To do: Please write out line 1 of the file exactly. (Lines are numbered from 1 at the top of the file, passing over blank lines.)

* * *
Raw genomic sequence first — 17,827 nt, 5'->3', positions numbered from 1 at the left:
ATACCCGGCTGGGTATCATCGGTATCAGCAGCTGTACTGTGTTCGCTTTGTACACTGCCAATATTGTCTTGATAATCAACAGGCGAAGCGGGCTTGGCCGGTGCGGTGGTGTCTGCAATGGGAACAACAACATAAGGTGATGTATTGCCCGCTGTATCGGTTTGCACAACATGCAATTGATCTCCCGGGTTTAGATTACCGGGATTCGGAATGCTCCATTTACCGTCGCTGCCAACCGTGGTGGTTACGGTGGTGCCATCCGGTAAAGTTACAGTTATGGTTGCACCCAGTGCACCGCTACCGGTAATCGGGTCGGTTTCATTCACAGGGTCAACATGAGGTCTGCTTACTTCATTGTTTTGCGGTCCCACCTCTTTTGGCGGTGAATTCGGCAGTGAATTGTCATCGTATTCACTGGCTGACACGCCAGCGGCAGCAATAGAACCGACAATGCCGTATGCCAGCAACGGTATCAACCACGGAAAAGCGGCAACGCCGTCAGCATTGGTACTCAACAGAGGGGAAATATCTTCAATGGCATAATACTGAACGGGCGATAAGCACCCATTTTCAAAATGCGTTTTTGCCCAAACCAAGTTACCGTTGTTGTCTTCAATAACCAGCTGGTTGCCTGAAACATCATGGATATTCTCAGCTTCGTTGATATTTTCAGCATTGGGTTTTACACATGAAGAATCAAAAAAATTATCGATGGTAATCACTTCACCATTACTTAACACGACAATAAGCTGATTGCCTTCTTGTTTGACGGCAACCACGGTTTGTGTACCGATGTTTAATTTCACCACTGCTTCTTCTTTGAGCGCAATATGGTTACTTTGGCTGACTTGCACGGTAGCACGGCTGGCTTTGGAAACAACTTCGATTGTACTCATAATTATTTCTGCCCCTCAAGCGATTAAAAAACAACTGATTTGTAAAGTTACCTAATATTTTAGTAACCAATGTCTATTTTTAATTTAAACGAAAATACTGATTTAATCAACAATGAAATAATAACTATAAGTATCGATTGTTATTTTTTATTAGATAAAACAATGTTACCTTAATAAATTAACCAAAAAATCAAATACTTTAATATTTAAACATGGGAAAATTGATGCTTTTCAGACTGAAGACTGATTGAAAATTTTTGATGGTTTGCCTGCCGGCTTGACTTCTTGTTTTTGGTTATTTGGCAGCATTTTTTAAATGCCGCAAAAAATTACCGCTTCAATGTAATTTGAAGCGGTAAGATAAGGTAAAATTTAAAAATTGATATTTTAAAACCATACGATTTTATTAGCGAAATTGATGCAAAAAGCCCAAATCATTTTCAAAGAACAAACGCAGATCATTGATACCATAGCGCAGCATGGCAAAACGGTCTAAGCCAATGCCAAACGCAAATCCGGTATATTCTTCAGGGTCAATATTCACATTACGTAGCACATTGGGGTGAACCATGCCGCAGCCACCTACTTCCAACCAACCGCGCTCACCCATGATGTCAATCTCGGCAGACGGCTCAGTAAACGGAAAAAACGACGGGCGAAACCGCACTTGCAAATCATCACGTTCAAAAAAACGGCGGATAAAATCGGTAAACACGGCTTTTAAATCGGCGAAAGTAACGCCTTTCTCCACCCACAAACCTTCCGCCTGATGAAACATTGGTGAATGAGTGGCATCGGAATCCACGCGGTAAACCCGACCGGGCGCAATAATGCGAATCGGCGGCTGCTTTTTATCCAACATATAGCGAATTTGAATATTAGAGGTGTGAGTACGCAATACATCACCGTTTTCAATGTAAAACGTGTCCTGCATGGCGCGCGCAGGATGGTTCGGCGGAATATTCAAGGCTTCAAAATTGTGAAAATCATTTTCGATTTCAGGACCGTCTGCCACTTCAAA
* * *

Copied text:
Raw genomic sequence first — 17,827 nt, 5'->3', positions numbered from 1 at the left: